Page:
In the end, it seems that WHAT WE CALL “FEMININE” is, truth be told, THE ORIGINAL. Despite crap like the Bible saying that WOMEN CAME FROM MEN (Adam and Eve), it may be QUITE THE OPPOSITE! So, men, don’t be afraid to GET IN TOUCH WITH YOUR FEMININE SIDES EVERY NOW AND THEN! ;) A society that represses its members unpopular and/or uncommon desires and needs is disastrous.

  22. And, just to be fair (and so some men don’t call me crap like a “mangina”), women: do YOUR part and be as masculine as you want! Or don’t want
    The choice is yours

  23. Last but not least, it’s been said that MEN WITH MANY BROTHERS have a higher chance of being gay than a man with none or almost none. This is theorized to be due to the fact that a MOTHER’S PREGNANT BODY will learn to ‘attack’ the male fetus with various feminizing antibodies, and that could explain why those men have higher estrogen levels and/or are more effeminate. It’s curious that FEMALE children never experience this phenomenon, even if they were born into families WITH A LOT OF SISTERS. But perhaps this just further illustrates that life is “innately” feminine, to some extent.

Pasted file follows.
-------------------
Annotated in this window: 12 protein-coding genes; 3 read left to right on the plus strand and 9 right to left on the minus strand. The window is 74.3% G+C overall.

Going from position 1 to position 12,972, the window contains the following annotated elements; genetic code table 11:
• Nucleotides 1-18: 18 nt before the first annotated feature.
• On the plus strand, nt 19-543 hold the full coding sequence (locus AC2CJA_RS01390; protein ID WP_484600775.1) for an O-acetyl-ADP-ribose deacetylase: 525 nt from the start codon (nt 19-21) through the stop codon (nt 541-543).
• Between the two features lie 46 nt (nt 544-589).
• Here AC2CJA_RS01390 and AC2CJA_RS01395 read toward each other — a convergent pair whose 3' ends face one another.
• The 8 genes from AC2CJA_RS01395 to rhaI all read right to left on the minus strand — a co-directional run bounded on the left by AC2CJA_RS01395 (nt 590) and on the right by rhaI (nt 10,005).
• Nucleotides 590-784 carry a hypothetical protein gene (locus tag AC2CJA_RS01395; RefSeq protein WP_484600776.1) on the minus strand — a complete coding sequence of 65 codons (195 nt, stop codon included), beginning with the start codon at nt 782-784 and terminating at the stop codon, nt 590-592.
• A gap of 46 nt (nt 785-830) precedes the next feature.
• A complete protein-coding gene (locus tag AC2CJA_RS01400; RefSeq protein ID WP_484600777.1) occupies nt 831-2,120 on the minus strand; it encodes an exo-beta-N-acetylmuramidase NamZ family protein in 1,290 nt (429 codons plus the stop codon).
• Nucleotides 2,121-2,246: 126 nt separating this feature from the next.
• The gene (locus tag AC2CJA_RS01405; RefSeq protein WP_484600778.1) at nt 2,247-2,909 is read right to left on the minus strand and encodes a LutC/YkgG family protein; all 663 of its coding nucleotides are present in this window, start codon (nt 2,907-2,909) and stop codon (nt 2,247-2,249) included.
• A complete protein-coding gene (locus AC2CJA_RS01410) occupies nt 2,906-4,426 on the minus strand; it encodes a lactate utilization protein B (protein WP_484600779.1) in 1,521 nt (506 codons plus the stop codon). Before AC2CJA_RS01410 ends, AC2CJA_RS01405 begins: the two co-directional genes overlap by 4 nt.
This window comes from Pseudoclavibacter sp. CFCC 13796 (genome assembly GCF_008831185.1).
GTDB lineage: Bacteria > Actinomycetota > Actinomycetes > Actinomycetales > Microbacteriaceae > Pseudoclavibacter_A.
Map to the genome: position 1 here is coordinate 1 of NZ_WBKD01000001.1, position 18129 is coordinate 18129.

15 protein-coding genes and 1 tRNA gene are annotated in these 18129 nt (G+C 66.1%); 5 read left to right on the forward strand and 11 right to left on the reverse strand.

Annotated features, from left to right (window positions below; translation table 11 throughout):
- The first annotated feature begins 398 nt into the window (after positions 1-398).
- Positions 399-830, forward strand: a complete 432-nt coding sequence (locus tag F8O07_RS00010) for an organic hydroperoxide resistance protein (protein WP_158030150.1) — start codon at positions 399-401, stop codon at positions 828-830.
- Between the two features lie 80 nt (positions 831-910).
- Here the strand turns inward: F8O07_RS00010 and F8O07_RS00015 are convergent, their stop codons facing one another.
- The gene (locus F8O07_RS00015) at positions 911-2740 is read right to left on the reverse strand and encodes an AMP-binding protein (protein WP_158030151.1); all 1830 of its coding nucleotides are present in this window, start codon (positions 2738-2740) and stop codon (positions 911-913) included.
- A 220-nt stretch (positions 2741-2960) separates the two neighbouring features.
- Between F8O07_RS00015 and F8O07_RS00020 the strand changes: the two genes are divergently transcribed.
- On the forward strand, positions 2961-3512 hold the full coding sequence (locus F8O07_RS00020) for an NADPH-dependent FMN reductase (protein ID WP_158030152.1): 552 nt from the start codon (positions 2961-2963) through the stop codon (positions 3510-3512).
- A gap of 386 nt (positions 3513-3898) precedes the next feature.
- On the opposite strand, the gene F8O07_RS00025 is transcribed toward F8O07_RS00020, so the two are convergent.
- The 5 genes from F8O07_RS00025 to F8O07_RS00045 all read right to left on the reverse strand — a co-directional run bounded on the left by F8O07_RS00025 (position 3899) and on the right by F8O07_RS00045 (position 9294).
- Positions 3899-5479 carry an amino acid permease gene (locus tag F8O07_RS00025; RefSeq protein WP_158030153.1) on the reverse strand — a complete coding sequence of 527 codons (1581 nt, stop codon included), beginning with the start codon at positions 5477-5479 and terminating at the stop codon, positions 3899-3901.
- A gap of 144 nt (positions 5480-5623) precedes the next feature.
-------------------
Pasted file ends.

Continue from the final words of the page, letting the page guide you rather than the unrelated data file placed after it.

Keep in mind that I don’t mean to DEMEAN males or say that they’re worthless, but you gotta keep it real, too. Just the facts

    Or at least I have yet to see similar studies that draw the same conclusions for gay girls as for gay boys… For some reason, it’s a lot easier to get GAY MEN as participants in various studies or to get their records, DNA, etc. as research material than for lesbians. I think

    • Really? Women with many sisters are “immune” to this phenomenon –or is it more just that similar studies don’t exist, because masculinity in women isn’t pathologised he way that femininity in men is?

Trackbacks

  1. […] is a trouble that I look on with no small amount of sympathy. In this lovely article from No Seriously, What AboutTeh Menz? Ozy Frantz discusses how, when zie was in […]

  2. […]          Ultimately we are best served in our shared battles against femmephobia, misogyny, homophobia and transphobia, not by forcing ourselves in to an artificial unity which […]

  3. […] rather than inclusion. As women became more a visible part of public life across the 19th century, femmephobia arose as an ugly defensive reaction, and men’s roles were increasingly seen as the rough, […]

  4. […] of what’s going on here is old-fashioned gender enforcement via bullying, the enforcement of femmephobia on a young boy. Some of it, though, is a backlash against something more specific. My Little Pony […]